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  • Edition: 1st
  • Format: Hardcover
  • Copyright: 2014-05-12
  • Publisher: Polity

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Irish philosopher George Bishop Berkeley was one of the greatest philosophers of the early modern period. Along with David Hume and John Locke he is considered one of the fathers of British Empiricism. Berkeley is a clear, concise, and sympathetic introduction to George Berkeley’s philosophy, and a thorough review of his most important texts. Daniel E. Flage explores his works on vision, metaphysics, morality, and economics in an attempt to develop a philosophically plausible interpretation of Berkeley’s oeuvre as whole.

Many scholars blur the rejection of material substance (immaterialism) with the claim that only minds and things dependent upon minds exist (idealism). However Flage shows how, by distinguishing idealism from immaterialism and arguing that Berkeley’s account of what there is (metaphysics) is dependent upon what is known (epistemology), a careful and plausible philosophy emerges.

The author sets out the implications of this valuable insight for Berkeley’s moral and economic works, showing how they are a natural outgrowth of his metaphysics, casting new light on the appreciation of these and other lesser-known areas of Berkeley’s thought.

Daniel E. Flage’s Berkeley presents the student and general reader with a clear and eminently readable introduction to Berkeley’s works which also challenges standard interpretations of Berkeley’s philosophy.

Author Biography

Daniel Flage is Professor of Philosophy at James Madison university.

Table of Contents

  • Contents
  • Acknowledgments
  • Citations
  • Chapter 1: Berkeley’s Life and Writings
  • Why Study Berkeley Today?
  • Early Life
  • Bermuda and Rhode Island
  • Bishop of Cloyne
  • On Reading Berkeley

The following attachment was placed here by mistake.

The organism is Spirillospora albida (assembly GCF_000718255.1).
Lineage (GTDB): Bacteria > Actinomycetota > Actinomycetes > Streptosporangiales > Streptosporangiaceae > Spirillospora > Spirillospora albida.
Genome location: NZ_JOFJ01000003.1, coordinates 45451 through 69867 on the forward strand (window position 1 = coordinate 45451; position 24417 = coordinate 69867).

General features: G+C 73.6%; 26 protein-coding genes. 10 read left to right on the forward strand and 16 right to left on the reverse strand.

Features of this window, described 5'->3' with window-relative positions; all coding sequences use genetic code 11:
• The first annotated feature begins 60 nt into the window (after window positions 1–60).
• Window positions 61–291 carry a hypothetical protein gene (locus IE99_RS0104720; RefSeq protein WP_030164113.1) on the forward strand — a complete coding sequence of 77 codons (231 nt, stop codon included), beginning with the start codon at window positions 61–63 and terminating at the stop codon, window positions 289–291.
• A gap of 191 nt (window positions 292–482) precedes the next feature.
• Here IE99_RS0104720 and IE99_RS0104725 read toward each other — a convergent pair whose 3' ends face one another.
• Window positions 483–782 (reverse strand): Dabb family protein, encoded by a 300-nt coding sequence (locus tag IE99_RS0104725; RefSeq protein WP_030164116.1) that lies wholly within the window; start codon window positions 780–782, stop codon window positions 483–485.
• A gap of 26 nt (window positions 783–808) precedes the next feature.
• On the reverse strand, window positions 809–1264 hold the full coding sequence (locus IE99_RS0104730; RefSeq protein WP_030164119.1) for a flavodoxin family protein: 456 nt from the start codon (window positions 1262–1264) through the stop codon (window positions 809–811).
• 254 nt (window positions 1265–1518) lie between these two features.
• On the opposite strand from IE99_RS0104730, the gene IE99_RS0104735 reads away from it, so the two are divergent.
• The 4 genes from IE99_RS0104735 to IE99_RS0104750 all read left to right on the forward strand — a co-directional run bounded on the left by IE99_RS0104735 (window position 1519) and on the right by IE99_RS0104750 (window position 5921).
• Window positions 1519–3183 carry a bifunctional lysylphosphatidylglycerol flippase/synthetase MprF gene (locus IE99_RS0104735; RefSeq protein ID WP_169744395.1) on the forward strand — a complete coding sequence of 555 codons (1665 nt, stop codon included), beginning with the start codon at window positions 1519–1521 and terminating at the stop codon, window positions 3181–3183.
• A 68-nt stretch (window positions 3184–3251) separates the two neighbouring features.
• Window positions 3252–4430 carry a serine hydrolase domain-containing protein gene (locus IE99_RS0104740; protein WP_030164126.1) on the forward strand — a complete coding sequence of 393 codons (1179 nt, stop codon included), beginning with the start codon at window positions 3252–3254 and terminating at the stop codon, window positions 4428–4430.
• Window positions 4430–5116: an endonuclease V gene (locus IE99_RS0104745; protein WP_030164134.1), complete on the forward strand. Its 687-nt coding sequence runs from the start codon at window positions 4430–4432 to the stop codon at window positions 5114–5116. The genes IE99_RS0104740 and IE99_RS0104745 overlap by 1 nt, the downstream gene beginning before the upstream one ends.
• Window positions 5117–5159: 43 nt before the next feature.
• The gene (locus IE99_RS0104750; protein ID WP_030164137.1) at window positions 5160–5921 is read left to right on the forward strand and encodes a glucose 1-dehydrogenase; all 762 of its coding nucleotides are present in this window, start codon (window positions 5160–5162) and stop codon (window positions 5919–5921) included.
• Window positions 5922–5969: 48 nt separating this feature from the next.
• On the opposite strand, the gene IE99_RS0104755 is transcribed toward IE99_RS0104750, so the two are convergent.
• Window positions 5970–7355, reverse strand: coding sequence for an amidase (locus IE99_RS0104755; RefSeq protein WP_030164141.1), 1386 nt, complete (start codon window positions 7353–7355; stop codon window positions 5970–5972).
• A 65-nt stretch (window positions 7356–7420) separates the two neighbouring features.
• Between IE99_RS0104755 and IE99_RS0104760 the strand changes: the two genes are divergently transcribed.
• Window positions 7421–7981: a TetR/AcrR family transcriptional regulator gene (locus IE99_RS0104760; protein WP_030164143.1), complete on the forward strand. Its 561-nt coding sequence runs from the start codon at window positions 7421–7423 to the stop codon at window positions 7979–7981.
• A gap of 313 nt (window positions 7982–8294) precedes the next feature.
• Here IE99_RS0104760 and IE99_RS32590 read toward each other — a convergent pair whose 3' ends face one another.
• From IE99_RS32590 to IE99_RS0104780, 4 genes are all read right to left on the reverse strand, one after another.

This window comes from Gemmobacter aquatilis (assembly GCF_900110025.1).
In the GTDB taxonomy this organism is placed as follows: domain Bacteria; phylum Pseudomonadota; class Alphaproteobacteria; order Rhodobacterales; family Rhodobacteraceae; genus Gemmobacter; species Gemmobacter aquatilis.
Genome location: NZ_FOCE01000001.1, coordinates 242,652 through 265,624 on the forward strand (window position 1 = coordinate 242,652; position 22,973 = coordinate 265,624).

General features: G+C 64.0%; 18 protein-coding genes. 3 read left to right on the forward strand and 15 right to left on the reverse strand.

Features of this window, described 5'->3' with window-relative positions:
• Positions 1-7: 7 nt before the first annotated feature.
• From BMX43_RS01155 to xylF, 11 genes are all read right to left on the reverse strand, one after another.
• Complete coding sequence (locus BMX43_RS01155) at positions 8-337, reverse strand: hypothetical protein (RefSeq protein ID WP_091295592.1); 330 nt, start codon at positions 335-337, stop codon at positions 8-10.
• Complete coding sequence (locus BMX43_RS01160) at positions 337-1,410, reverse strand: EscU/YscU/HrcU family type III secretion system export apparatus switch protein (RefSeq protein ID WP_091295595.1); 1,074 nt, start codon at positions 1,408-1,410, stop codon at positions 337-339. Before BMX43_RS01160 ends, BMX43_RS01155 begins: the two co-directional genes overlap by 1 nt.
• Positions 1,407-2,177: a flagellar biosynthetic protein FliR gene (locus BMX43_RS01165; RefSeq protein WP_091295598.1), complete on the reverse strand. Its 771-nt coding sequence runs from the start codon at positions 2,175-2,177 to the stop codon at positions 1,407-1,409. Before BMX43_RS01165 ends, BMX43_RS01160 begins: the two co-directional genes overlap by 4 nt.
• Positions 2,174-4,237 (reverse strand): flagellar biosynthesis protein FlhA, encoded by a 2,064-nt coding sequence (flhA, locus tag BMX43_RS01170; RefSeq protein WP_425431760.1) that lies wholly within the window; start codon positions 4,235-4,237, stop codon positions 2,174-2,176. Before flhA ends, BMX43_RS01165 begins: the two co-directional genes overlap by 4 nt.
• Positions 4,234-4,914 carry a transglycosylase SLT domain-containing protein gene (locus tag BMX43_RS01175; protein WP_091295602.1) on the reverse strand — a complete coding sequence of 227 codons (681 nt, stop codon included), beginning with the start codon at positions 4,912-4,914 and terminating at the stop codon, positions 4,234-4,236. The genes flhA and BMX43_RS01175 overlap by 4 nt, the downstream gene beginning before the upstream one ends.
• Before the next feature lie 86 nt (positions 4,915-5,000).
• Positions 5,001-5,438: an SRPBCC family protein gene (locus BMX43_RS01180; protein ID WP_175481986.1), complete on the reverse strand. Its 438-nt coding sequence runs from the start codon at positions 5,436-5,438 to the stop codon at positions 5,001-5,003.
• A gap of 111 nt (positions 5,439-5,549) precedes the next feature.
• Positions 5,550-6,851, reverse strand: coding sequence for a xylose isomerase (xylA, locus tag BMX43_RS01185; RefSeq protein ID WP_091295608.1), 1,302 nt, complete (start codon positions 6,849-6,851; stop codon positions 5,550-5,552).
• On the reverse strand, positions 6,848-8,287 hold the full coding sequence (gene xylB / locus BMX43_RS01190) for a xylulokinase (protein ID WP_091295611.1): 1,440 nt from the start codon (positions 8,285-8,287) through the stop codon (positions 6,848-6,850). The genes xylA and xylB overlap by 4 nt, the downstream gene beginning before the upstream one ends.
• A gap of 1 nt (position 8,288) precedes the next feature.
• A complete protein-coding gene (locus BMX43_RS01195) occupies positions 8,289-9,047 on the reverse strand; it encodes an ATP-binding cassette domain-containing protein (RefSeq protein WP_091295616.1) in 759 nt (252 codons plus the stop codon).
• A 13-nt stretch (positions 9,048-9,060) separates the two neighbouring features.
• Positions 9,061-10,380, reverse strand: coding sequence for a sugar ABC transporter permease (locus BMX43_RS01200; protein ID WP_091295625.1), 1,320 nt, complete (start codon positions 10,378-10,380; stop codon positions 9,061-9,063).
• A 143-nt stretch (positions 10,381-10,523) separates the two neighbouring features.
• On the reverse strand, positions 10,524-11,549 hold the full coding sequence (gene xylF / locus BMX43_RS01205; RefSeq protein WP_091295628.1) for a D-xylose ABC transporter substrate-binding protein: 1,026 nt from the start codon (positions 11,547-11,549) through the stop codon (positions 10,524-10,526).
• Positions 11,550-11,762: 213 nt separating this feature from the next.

• Further Reading
  • Chapter 2: Vision
  • The Historical Context: Methods of Inquiry and Theories of Vision
  • Berkeley on Seeing Distance (NTV §§2-51)
  • Perception of Magnitude (NTV §§52-87)
  • Situation and Numerical Heterogeneity (NTV §§88-120)
  • Heterogeneity and the Universal Language of Vision (NTV §§121-158)
  • A Look Back; A Look Ahead
  • Further Reading
  • Chapter 3: Abstraction
  • Historical Context
  • The Principal Arguments
  • Language
  • A Look Back; A Look Ahead
  • Further Reading
  • Chapter 4: The Case for Idealism and Immaterialism in the Principles
  • The Case for Idealism (Sections 1-7)
  • The Attack on Matter (Sections 8-24)
  • Onward to Ordinary Objects (Sections 25-33)
  • A Look Back; A Look Ahead
  • Further Reading
  • Chapter 5: Three Dialogues between Hylas and Philonous
  • Background
  • Dialogue One
  • Dialogue Two
  • Dialogue Three
  • A Look Back; A Look Ahead
  • Further Reading
  • Chapter 6: Minds: Yours, Mine, and God’s
  • The Principles
  • Knowing Minds: Dialogue Three
  • Your Mind and God’s
  • A Look Back; A Look Ahead
  • Further Reading
  • Chapter 7: Moral Philosophy
  • Moral Theories
  • The Egoistic Notebooks
  • Passive Obedience
  • Alciphron
  • A Look Back; A Look Ahead
  • Further Reading
  • Chapter 8: Economics and the Irish Condition
  • Eighteenth Century Ireland and the South Sea Bubble
  • An Essay towards preventing of the Ruin of Great Britain
  • The Querist
  • Further Reading
  • Chapter 9: Concluding Remarks
  • Bibliography

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